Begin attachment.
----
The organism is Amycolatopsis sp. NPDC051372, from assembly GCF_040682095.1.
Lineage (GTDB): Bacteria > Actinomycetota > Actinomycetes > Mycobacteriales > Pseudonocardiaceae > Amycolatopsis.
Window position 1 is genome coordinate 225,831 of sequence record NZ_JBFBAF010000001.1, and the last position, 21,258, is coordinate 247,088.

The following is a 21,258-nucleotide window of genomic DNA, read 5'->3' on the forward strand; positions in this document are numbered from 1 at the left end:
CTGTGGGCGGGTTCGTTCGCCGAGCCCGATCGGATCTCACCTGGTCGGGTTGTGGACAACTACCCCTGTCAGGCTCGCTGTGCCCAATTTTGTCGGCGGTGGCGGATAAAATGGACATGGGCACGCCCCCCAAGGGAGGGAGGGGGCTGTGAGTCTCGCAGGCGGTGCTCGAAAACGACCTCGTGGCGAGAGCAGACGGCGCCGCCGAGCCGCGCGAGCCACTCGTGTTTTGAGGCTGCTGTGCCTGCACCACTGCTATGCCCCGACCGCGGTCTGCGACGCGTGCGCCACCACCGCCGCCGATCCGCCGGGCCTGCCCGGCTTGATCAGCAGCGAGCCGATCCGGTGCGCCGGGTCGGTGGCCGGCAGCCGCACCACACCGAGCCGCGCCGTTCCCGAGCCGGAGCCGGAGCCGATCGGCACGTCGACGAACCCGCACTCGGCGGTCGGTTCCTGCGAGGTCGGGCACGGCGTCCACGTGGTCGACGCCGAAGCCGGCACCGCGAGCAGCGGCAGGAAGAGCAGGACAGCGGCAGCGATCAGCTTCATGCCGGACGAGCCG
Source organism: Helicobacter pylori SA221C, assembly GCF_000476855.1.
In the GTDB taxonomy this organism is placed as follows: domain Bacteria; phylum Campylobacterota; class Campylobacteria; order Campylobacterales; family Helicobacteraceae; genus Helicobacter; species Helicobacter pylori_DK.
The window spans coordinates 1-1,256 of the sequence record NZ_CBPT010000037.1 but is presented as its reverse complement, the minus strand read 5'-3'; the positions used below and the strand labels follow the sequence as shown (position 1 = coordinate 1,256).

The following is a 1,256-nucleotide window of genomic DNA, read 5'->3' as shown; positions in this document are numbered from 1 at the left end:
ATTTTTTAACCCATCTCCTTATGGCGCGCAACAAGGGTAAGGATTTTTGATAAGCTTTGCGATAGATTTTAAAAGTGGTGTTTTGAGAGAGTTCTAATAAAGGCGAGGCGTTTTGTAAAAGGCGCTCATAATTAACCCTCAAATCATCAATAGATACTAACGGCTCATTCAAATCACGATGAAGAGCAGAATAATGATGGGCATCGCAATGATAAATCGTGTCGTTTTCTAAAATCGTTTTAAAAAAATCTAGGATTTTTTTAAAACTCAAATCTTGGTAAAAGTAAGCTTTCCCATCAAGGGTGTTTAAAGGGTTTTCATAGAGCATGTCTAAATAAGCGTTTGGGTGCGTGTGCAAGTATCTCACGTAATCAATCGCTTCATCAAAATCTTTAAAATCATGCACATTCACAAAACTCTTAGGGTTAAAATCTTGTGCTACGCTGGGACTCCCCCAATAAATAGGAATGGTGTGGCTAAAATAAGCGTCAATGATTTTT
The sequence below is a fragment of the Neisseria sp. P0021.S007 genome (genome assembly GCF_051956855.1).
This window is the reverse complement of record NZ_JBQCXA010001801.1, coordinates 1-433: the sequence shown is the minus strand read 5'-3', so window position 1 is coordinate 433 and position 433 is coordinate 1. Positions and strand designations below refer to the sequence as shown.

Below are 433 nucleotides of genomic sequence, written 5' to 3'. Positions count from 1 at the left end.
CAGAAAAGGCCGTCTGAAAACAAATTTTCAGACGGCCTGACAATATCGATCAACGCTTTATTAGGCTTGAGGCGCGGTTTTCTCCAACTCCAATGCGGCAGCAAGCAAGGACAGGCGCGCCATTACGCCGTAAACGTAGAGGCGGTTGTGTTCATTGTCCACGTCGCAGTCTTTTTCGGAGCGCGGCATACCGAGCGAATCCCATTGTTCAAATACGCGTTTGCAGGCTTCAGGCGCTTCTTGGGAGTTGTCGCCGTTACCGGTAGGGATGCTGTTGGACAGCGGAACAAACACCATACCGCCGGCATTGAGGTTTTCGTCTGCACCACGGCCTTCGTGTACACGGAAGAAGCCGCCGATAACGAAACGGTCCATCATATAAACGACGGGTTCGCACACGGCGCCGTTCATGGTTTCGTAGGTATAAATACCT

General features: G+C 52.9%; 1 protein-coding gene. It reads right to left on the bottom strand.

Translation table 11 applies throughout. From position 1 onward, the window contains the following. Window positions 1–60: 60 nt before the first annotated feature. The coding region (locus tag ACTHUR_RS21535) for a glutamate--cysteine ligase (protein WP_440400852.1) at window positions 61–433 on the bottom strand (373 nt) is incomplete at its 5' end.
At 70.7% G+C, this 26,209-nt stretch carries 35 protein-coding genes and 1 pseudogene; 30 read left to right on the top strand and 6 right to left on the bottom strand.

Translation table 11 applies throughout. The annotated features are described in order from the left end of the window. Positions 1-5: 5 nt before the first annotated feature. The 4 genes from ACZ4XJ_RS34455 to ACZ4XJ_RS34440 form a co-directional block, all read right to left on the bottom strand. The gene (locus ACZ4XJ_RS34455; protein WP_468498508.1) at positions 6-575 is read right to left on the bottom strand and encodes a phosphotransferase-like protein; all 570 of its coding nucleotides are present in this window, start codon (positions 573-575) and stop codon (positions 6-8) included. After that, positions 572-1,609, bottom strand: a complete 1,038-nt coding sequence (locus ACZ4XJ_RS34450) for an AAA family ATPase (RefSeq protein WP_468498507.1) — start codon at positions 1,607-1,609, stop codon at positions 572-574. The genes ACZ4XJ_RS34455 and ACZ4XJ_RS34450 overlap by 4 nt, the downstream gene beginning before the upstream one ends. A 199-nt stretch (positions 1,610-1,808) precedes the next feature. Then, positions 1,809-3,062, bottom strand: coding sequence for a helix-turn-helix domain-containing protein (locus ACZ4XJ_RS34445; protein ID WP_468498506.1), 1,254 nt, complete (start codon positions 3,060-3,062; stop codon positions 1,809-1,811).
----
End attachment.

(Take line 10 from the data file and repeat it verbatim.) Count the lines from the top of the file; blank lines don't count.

ATTTTTTAACCCATCTCCTTATGGCGCGCAACAAGGGTAAGGATTTTTGATAAGCTTTGCGATAGATTTTAAAAGTGGTGTTTTGAGAGAGTTCTAATAAAGGCGAGGCGTTTTGTAAAAGGCGCTCATAATTAACCCTCAAATCATCAATAGATACTAACGGCTCATTCAAATCACGATGAAGAGCAGAATAATGATGGGCATCGCAATGATAAATCGTGTCGTTTTCTAAAATCGTTTTAAAAAAATCTAGGATTTTTTTAAAACTCAAATCTTGGTAAAAGTAAGCTTTCCCATCAAGGGTGTTTAAAGGGTTTTCATAGAGCATGTCTAAATAAGCGTTTGGGTGCGTGTGCAAGTATCTCACGTAATCAATCGCTTCATCAAAATCTTTAAAATCATGCACATTCACAAAACTCTTAGGGTTAAAATCTTGTGCTACGCTGGGACTCCCCCAATAAATAGGAATGGTGTGGCTAAAATAAGCGTCAATGATTTTT